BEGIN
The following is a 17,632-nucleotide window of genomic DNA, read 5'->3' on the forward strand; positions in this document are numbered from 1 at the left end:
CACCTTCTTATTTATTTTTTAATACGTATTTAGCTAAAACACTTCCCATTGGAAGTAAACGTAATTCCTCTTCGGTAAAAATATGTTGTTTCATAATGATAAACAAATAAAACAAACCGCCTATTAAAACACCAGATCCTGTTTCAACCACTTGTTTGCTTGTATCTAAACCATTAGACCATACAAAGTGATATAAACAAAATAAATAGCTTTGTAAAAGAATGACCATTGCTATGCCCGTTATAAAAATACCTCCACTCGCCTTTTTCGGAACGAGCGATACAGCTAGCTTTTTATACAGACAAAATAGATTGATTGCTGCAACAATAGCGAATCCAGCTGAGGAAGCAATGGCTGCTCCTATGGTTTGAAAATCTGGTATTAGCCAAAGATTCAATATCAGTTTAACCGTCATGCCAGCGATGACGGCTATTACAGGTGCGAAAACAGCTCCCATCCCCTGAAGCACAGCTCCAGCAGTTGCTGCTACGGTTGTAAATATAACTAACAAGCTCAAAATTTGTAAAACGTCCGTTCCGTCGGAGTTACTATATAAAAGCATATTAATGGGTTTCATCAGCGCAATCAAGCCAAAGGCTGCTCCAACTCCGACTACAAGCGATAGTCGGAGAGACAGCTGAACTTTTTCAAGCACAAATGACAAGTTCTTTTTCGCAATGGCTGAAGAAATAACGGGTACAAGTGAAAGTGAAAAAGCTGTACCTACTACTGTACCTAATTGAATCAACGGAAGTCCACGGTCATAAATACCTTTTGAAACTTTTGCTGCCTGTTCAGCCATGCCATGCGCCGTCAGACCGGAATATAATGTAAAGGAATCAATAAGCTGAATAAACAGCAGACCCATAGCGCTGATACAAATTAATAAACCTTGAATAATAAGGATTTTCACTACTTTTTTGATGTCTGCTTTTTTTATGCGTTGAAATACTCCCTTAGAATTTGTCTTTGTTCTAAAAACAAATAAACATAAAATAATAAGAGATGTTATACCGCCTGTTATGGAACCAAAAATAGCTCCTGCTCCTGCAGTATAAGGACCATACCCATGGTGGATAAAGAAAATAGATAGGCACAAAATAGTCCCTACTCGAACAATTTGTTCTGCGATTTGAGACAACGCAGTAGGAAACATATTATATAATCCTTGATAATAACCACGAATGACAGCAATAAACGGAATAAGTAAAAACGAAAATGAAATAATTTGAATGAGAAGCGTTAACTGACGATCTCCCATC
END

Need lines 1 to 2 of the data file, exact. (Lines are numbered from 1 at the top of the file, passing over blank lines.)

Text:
The following is a 17,632-nucleotide window of genomic DNA, read 5'->3' on the forward strand; positions in this document are numbered from 1 at the left end:
CACCTTCTTATTTATTTTTTAATACGTATTTAGCTAAAACACTTCCCATTGGAAGTAAACGTAATTCCTCTTCGGTAAAAATATGTTGTTTCATAATGATAAACAAATAAAACAAACCGCCTATTAAAACACCAGATCCTGTTTCAACCACTTGTTTGCTTGTATCTAAACCATTAGACCATACAAAGTGATATAAACAAAATAAATAGCTTTGTAAAAGAATGACCATTGCTATGCCCGTTATAAAAATACCTCCACTCGCCTTTTTCGGAACGAGCGATACAGCTAGCTTTTTATACAGACAAAATAGATTGATTGCTGCAACAATAGCGAATCCAGCTGAGGAAGCAATGGCTGCTCCTATGGTTTGAAAATCTGGTATTAGCCAAAGATTCAATATCAGTTTAACCGTCATGCCAGCGATGACGGCTATTACAGGTGCGAAAACAGCTCCCATCCCCTGAAGCACAGCTCCAGCAGTTGCTGCTACGGTTGTAAATATAACTAACAAGCTCAAAATTTGTAAAACGTCCGTTCCGTCGGAGTTACTATATAAAAGCATATTAATGGGTTTCATCAGCGCAATCAAGCCAAAGGCTGCTCCAACTCCGACTACAAGCGATAGTCGGAGAGACAGCTGAACTTTTTCAAGCACAAATGACAAGTTCTTTTTCGCAATGGCTGAAGAAATAACGGGTACAAGTGAAAGTGAAAAAGCTGTACCTACTACTGTACCTAATTGAATCAACGGAAGTCCACGGTCATAAATACCTTTTGAAACTTTTGCTGCCTGTTCAGCCATGCCATGCGCCGTCAGACCGGAATATAATGTAAAGGAATCAATAAGCTGAATAAACAGCAGACCCATAGCGCTGATACAAATTAATAAACCTTGAATAATAAGGATTTTCACTACTTTTTTGATGTCTGCTTTTTTTATGCGTTGAAATACTCCCTTAGAATTTGTCTTTGTTCTAAAAACAAATAAACATAAAATAATAAGAGATGTTATACCGCCTGTTATGGAACCAAAAATAGCTCCTGCTCCTGCAGTATAAGGACCATACCCATGGTGGATAAAGAAAATAGATAGGCACAAAATAGTCCCTACTCGAACAATTTGTTCTGCGATTTGAGACAACGCAGTAGGAAACATATTATATAATCCTTGATAATAACCACGAATGACAGCAATAAACGGAATAAGTAAAAACGAAAATGAAATAATTTGAATGAGAAGCGTTAACTGACGATCTCCCATC